Food obsession: Feteer meshaltet
A piping hot layered pastry is like the Prom Queen at college - you cannot but help adore it. Even though you would rather hate it for being so perfect, so decadent, so outrageously calorific. Whether it's stuffed with sausage and cheese, or with cream and honey, I find it impossible to walk away from a stuffed layered pastry without overindulging.
The layered feteer meshaltet at the street-side Egyptian haunt Al Ammor (04 297 2778) has had me crawling back to its ovens in Abu Hail time and again. Much to the annoyance of the rushed servers, I make a habit of wiggling into the cramped aisle by the ovens, transfixed by the sight of the bakers twirling their glistening wet dough like neon stick dancers at a rave party. The feteer drama lasts for but a few precious seconds - toss and twirl in the air until the dough is clin film-thin, slap it against the counter with a startling rap, pat down the translucent base with extra dough, slather on sweet or savoury fillings, fold the sides into a neat circle and then dismiss the stuffed pastry into the fiery ovens before the drama can commence all over again.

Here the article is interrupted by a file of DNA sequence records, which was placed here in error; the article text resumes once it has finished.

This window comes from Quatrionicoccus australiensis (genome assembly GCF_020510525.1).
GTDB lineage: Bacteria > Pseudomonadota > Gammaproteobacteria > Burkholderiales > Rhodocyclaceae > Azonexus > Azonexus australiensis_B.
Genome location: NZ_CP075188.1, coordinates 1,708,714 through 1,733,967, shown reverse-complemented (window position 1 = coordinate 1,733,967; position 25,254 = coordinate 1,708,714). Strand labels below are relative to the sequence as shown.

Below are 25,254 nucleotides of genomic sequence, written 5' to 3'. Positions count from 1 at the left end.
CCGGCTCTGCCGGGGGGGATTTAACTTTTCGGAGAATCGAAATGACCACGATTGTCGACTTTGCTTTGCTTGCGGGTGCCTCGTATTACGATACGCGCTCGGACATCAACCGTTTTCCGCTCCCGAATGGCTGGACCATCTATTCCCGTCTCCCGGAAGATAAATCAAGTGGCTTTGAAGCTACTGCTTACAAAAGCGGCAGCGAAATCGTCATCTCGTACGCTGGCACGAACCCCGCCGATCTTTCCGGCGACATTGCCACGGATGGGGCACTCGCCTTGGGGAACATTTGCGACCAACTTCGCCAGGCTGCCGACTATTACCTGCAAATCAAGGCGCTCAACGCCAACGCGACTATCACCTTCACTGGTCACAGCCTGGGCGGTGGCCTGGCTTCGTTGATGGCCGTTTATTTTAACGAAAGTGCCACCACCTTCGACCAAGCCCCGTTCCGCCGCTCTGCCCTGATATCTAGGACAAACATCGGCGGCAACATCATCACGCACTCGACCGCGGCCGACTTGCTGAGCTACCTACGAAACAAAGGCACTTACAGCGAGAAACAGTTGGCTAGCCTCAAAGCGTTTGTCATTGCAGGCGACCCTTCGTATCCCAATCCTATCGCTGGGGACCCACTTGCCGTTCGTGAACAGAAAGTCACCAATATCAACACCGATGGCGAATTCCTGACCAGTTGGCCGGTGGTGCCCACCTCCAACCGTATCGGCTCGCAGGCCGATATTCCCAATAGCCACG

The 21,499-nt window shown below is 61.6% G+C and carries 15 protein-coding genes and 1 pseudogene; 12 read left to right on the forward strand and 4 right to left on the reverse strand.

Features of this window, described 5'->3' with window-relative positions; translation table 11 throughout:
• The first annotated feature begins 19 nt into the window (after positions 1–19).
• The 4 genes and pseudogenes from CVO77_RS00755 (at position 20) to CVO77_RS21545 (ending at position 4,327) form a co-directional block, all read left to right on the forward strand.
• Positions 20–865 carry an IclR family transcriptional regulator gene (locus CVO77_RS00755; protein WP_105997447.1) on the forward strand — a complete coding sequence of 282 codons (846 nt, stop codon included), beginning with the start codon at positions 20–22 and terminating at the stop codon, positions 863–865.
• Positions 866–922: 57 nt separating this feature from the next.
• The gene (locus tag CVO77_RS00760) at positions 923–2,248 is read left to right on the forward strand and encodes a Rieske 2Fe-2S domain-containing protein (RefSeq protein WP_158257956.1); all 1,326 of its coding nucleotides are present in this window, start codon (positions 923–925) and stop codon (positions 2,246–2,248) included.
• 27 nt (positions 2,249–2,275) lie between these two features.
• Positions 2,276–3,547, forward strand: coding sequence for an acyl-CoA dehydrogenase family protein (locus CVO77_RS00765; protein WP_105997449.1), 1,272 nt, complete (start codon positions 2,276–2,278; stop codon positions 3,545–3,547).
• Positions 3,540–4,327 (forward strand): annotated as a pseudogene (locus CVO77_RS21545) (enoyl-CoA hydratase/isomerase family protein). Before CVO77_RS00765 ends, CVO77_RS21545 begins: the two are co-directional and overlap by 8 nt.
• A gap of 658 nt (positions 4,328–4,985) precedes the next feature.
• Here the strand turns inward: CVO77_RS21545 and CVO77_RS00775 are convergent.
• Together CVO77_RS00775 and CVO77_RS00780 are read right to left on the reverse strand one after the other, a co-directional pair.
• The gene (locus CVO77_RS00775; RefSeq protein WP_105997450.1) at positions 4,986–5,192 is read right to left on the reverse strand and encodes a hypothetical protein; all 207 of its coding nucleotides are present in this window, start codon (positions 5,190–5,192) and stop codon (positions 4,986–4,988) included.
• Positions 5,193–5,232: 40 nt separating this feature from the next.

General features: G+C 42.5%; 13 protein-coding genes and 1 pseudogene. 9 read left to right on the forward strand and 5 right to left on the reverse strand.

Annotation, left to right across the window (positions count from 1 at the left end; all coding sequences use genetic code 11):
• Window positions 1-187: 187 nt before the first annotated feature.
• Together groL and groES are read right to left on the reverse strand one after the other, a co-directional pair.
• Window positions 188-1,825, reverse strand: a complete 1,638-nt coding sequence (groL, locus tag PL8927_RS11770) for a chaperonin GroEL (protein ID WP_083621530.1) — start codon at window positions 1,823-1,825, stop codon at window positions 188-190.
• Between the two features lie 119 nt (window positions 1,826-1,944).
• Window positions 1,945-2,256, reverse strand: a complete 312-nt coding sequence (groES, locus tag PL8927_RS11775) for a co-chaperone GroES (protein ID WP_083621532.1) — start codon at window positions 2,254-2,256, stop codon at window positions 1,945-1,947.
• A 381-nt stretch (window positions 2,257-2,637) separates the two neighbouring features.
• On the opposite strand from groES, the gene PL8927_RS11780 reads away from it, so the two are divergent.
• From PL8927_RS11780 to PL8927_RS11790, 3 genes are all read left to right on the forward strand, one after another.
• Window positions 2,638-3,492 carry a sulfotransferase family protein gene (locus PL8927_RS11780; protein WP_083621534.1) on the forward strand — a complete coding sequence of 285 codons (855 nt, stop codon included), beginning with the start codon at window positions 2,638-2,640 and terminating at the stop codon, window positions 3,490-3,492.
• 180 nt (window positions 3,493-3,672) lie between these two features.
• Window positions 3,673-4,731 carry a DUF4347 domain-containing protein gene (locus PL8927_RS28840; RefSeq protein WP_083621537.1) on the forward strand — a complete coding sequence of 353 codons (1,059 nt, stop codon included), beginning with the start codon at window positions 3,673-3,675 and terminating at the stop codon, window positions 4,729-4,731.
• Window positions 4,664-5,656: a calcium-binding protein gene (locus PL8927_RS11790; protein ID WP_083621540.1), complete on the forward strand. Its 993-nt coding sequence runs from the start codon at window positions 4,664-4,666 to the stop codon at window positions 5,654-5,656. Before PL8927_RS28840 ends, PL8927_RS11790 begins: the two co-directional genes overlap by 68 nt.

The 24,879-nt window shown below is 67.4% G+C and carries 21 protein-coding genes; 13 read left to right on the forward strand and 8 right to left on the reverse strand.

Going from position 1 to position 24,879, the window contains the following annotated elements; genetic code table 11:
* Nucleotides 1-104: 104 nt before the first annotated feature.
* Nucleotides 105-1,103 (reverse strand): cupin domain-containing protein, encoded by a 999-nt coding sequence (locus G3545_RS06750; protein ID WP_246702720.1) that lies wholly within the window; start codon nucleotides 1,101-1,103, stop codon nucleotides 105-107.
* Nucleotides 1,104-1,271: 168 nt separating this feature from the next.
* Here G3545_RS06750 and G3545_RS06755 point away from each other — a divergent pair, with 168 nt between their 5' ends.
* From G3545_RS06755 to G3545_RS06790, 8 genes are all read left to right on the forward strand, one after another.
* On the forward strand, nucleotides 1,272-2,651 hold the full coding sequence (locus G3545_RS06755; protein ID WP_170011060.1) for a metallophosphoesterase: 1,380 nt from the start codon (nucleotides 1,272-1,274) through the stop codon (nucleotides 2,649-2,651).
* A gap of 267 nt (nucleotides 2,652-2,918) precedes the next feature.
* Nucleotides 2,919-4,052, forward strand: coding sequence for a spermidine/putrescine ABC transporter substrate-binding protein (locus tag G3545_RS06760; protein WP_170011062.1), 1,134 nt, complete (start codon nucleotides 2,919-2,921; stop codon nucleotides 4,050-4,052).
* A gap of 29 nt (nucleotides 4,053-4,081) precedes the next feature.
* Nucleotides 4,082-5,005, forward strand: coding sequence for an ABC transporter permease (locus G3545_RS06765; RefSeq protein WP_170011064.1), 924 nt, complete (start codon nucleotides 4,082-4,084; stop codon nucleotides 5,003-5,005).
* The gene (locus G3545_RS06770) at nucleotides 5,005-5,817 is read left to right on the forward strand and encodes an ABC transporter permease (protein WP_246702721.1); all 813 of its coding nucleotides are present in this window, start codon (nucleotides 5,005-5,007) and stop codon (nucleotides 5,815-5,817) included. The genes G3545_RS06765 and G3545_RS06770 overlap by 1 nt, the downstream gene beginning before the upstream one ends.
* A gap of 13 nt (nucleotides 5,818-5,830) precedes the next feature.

My all-time favourite is one where the baker ladles a fat dollop of heavily processed Kraft cheese into the folds of the pastry and flecks the back of his spoon from side to side to spread the cheesy lava all over. The stuffed pastry emerges from the oven like a fat wolf, huffing and puffing with scorching steam and thirsty for the thick thread of honey that the servers generously drizzle all over it. Even friends who have pronounced the most vitriolic statements against processed cheese have been unable to stifle sighs of satisfaction after tasting this creamy, sweet and salty, blissfully soul-loving pastry.
All the lost petrol (there were many misguided turns before I first found Al Ammor), annoyed grunts (from the bustling servers I keep bumping into as I edge closer to the ovens) and painfully burnt fingers (from excitedly tugging at the pastry seconds after it emerges out of the oven) - all of it is worth every hot, flaky, irresistibly crackly bite.
Arva Ahmed founded Frying Pan Adventures (www.fryingpanadventures.com), taking people on tours through hidden culinary gems in Dubai
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Updated: February 14, 2013 04:00 AM